Trojan threatens legal action
A number of anti-virus software vendors are reporting a particularly brazen piece of ransomware. It claims to be an anti-piracy scanner and to have discovered copyrighted files – torrent files to you and me – on the victim's computer. It pops up a big window listing the files found and warning of potential legal consequences for the user. The trojan finds its way onto victims' computers via scareware websites, although users apparently download and install it themselves.
According to analysis by Dancho Danchev, the trojan does in fact genuinely search the hard drive for torrent files and displays a list of any files found. The pop-up window is even localised for different countries and can display the dialogue text in German, Danish, Dutch, French or Italian, as well as other languages.
The windows can be ignored and closed, but they reappear when the computer is restarted. The trojan also replaces the background image with an image containing the words "Warning! Piracy Detected".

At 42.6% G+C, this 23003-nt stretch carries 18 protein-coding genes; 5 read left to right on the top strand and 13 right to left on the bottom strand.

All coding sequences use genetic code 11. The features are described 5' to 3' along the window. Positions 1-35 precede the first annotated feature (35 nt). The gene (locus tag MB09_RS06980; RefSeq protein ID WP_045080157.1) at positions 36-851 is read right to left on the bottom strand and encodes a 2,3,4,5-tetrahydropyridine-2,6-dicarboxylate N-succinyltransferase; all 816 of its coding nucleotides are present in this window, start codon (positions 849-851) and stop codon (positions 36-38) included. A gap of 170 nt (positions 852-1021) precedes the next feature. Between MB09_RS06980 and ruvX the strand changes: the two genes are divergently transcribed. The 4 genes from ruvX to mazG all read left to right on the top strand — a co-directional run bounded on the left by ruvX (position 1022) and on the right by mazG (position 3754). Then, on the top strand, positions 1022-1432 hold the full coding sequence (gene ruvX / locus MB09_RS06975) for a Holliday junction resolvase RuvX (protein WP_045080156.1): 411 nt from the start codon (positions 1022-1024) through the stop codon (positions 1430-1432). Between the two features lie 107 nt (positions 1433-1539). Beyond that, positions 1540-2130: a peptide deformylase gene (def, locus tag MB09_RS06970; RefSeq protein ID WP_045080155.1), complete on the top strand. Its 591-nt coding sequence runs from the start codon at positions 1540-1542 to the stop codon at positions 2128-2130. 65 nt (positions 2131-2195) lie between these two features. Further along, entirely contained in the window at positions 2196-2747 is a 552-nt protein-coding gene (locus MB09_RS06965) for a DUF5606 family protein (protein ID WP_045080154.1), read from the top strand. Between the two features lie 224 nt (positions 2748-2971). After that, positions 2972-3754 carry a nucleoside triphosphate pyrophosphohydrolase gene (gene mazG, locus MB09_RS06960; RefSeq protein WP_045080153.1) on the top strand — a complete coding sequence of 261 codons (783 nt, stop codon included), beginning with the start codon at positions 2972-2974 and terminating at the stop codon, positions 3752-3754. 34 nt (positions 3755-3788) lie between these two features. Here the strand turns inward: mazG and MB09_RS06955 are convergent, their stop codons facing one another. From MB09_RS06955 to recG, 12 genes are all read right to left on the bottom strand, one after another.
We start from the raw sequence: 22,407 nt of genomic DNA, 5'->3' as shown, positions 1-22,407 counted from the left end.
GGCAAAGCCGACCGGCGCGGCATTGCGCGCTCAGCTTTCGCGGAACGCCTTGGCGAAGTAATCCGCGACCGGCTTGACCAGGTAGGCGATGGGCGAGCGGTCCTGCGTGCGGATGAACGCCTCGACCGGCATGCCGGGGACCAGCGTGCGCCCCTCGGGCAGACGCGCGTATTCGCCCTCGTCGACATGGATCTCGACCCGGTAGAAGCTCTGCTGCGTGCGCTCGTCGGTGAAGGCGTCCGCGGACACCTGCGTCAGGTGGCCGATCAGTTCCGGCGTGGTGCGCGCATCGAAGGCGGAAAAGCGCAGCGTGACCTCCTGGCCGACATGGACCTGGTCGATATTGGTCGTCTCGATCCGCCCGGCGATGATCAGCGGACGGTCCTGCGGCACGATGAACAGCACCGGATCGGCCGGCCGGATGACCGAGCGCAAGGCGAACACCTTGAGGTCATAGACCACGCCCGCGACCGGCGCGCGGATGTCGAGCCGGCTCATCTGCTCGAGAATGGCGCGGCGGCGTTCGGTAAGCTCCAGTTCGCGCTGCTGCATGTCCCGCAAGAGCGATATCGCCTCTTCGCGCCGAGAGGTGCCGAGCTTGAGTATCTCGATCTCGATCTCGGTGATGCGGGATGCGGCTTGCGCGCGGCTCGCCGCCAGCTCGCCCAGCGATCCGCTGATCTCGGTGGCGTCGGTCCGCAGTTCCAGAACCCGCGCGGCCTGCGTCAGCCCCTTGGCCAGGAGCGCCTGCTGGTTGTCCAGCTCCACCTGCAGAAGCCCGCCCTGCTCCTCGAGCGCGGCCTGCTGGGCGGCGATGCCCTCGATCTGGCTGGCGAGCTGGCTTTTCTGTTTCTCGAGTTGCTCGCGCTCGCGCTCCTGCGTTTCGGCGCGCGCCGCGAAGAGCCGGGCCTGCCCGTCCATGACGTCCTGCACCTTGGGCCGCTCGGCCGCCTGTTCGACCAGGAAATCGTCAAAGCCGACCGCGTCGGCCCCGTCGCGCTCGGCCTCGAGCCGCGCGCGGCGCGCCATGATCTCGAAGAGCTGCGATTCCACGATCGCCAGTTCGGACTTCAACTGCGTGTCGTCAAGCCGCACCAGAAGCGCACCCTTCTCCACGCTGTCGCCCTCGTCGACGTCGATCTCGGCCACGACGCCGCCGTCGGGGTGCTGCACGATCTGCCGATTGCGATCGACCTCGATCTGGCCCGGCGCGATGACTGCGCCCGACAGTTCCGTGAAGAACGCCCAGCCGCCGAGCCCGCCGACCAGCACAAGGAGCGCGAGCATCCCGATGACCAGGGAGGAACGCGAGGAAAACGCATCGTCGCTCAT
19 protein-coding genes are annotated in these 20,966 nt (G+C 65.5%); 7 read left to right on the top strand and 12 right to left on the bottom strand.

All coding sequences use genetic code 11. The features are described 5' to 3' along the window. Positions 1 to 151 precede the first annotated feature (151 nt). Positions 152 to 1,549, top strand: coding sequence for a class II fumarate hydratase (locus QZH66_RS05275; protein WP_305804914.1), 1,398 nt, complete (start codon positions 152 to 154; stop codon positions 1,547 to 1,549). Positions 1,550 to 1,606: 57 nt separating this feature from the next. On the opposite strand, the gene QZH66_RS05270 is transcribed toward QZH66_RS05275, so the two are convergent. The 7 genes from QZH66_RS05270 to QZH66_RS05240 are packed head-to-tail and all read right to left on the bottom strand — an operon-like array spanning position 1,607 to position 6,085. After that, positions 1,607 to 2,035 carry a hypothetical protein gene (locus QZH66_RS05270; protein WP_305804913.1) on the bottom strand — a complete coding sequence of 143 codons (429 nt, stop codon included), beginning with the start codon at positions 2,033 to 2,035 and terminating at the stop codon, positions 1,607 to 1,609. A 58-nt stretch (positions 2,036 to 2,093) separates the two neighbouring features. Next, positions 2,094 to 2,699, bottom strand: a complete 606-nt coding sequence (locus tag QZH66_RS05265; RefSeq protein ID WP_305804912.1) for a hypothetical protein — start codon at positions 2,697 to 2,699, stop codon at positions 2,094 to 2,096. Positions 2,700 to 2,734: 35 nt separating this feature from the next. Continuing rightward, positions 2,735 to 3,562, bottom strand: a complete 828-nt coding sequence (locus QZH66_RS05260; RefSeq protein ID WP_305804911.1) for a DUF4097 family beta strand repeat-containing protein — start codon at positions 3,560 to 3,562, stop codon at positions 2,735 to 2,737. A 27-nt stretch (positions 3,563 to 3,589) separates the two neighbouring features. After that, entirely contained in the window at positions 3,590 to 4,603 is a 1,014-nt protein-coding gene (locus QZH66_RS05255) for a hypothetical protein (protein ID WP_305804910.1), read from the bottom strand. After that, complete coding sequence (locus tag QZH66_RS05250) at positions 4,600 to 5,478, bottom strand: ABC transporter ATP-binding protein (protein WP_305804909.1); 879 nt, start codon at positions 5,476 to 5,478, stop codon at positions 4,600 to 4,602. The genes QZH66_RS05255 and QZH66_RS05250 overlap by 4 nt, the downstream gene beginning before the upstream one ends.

The trojan proposes an out-of-court settlement on behalf of a fictional copyright organisation called the "ICPP Foundation", to which the user is invited to pay $400. Otherwise, the victim is threatened with having the data collected from their PC forwarded to the courts, which, it states, can impose sentences of up to five years in jail or hundreds of thousands of dollars in fines.
If the victim decides to take up the invitation to pay $400, he or she is directed to a website claiming to belong to the ICPP Foundation, where they are able to make a credit card payment. According to F-Secure, the website is merely a system for collecting credit card details and is not connected to an actual payments system.
F-Secure also notes that the trojan sometimes conceals itself as iqmanager.exe in C:\documents and settings\USERNAME\application data\IQManager\. F-Secure detects the trojan as W32/DotTorrent.A
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